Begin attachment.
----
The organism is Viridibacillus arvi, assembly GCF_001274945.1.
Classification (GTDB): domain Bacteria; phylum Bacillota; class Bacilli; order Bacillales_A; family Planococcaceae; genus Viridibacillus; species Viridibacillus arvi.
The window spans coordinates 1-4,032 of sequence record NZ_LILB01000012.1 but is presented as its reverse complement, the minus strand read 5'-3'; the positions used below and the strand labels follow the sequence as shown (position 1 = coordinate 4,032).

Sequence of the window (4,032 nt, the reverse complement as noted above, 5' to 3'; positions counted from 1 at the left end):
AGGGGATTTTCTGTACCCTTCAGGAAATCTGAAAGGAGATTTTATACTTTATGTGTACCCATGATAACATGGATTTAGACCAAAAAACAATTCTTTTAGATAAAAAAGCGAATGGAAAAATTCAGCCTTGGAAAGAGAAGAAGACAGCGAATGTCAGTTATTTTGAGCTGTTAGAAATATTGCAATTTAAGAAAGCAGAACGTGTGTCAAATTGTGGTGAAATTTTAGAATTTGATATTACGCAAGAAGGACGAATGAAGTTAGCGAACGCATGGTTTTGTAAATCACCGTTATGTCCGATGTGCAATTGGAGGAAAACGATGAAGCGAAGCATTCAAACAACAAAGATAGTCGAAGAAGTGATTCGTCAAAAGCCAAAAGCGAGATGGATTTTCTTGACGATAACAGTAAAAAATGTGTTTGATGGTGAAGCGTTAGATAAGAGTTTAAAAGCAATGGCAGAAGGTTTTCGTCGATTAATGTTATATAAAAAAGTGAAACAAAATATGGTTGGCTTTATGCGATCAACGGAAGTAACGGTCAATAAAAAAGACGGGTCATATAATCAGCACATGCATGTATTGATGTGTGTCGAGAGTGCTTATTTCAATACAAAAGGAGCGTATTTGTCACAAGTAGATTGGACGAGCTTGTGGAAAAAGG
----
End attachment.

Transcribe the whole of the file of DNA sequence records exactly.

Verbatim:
The organism is Viridibacillus arvi, assembly GCF_001274945.1.
Classification (GTDB): domain Bacteria; phylum Bacillota; class Bacilli; order Bacillales_A; family Planococcaceae; genus Viridibacillus; species Viridibacillus arvi.
The window spans coordinates 1-4,032 of sequence record NZ_LILB01000012.1 but is presented as its reverse complement, the minus strand read 5'-3'; the positions used below and the strand labels follow the sequence as shown (position 1 = coordinate 4,032).

Sequence of the window (4,032 nt, the reverse complement as noted above, 5' to 3'; positions counted from 1 at the left end):
AGGGGATTTTCTGTACCCTTCAGGAAATCTGAAAGGAGATTTTATACTTTATGTGTACCCATGATAACATGGATTTAGACCAAAAAACAATTCTTTTAGATAAAAAAGCGAATGGAAAAATTCAGCCTTGGAAAGAGAAGAAGACAGCGAATGTCAGTTATTTTGAGCTGTTAGAAATATTGCAATTTAAGAAAGCAGAACGTGTGTCAAATTGTGGTGAAATTTTAGAATTTGATATTACGCAAGAAGGACGAATGAAGTTAGCGAACGCATGGTTTTGTAAATCACCGTTATGTCCGATGTGCAATTGGAGGAAAACGATGAAGCGAAGCATTCAAACAACAAAGATAGTCGAAGAAGTGATTCGTCAAAAGCCAAAAGCGAGATGGATTTTCTTGACGATAACAGTAAAAAATGTGTTTGATGGTGAAGCGTTAGATAAGAGTTTAAAAGCAATGGCAGAAGGTTTTCGTCGATTAATGTTATATAAAAAAGTGAAACAAAATATGGTTGGCTTTATGCGATCAACGGAAGTAACGGTCAATAAAAAAGACGGGTCATATAATCAGCACATGCATGTATTGATGTGTGTCGAGAGTGCTTATTTCAATACAAAAGGAGCGTATTTGTCACAAGTAGATTGGACGAGCTTGTGGAAAAAGG